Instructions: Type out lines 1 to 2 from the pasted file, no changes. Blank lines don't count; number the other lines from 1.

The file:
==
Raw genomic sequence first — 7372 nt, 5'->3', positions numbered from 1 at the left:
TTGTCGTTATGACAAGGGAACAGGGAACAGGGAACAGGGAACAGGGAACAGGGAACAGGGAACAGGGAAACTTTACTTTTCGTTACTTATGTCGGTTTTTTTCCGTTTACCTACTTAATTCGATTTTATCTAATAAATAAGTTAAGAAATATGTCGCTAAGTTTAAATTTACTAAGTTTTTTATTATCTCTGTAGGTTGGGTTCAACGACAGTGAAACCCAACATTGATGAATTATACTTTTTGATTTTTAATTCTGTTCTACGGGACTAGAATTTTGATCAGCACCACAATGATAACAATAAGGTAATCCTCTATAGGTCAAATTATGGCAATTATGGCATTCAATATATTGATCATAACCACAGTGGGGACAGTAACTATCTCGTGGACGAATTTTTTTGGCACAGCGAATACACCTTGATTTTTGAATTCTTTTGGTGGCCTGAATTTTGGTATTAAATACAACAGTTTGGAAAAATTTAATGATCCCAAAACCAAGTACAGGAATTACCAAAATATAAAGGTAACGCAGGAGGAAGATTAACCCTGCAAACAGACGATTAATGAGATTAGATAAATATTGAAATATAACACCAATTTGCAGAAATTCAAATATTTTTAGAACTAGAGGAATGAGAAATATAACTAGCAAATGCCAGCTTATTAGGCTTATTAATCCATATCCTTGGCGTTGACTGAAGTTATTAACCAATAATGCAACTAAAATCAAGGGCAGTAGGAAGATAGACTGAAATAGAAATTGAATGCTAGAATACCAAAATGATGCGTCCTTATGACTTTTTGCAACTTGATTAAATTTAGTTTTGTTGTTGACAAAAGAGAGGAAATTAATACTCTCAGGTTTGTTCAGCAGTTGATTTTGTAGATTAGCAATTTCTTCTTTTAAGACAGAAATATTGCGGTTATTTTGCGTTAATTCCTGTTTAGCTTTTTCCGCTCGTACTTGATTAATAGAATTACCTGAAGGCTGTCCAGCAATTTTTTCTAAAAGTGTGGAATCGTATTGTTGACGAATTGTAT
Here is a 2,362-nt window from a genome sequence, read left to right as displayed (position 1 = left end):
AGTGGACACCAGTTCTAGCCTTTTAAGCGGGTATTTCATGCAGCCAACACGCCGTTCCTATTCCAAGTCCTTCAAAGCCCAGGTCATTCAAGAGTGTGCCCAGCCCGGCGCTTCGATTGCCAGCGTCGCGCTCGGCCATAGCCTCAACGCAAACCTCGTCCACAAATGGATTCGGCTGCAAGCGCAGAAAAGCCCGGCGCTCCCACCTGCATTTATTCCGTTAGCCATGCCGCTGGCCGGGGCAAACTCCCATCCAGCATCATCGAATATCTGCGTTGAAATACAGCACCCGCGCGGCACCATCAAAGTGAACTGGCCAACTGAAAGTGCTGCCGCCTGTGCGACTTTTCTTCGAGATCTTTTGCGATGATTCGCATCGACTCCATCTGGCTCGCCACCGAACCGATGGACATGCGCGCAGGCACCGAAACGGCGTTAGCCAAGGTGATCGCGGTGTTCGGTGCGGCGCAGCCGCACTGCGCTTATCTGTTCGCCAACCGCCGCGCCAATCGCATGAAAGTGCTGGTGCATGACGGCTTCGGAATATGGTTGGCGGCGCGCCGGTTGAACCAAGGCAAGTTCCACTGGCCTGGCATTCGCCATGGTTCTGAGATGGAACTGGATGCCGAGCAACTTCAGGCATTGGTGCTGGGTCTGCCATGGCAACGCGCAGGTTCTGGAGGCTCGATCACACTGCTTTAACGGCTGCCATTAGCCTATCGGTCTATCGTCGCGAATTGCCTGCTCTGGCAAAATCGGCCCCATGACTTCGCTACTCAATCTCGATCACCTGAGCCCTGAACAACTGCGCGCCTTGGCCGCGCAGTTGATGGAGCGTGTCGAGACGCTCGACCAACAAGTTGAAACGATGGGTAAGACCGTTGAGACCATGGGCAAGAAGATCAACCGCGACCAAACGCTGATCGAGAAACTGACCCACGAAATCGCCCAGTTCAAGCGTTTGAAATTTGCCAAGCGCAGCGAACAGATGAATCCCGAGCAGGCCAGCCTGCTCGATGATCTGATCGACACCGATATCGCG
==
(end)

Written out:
Raw genomic sequence first — 7372 nt, 5'->3', positions numbered from 1 at the left:
TTGTCGTTATGACAAGGGAACAGGGAACAGGGAACAGGGAACAGGGAACAGGGAACAGGGAACAGGGAAACTTTACTTTTCGTTACTTATGTCGGTTTTTTTCCGTTTACCTACTTAATTCGATTTTATCTAATAAATAAGTTAAGAAATATGTCGCTAAGTTTAAATTTACTAAGTTTTTTATTATCTCTGTAGGTTGGGTTCAACGACAGTGAAACCCAACATTGATGAATTATACTTTTTGATTTTTAATTCTGTTCTACGGGACTAGAATTTTGATCAGCACCACAATGATAACAATAAGGTAATCCTCTATAGGTCAAATTATGGCAATTATGGCATTCAATATATTGATCATAACCACAGTGGGGACAGTAACTATCTCGTGGACGAATTTTTTTGGCACAGCGAATACACCTTGATTTTTGAATTCTTTTGGTGGCCTGAATTTTGGTATTAAATACAACAGTTTGGAAAAATTTAATGATCCCAAAACCAAGTACAGGAATTACCAAAATATAAAGGTAACGCAGGAGGAAGATTAACCCTGCAAACAGACGATTAATGAGATTAGATAAATATTGAAATATAACACCAATTTGCAGAAATTCAAATATTTTTAGAACTAGAGGAATGAGAAATATAACTAGCAAATGCCAGCTTATTAGGCTTATTAATCCATATCCTTGGCGTTGACTGAAGTTATTAACCAATAATGCAACTAAAATCAAGGGCAGTAGGAAGATAGACTGAAATAGAAATTGAATGCTAGAATACCAAAATGATGCGTCCTTATGACTTTTTGCAACTTGATTAAATTTAGTTTTGTTGTTGACAAAAGAGAGGAAATTAATACTCTCAGGTTTGTTCAGCAGTTGATTTTGTAGATTAGCAATTTCTTCTTTTAAGACAGAAATATTGCGGTTATTTTGCGTTAATTCCTGTTTAGCTTTTTCCGCTCGTACTTGATTAATAGAATTACCTGAAGGCTGTCCAGCAATTTTTTCTAAAAGTGTGGAATCGTATTGTTGACGAATTGTAT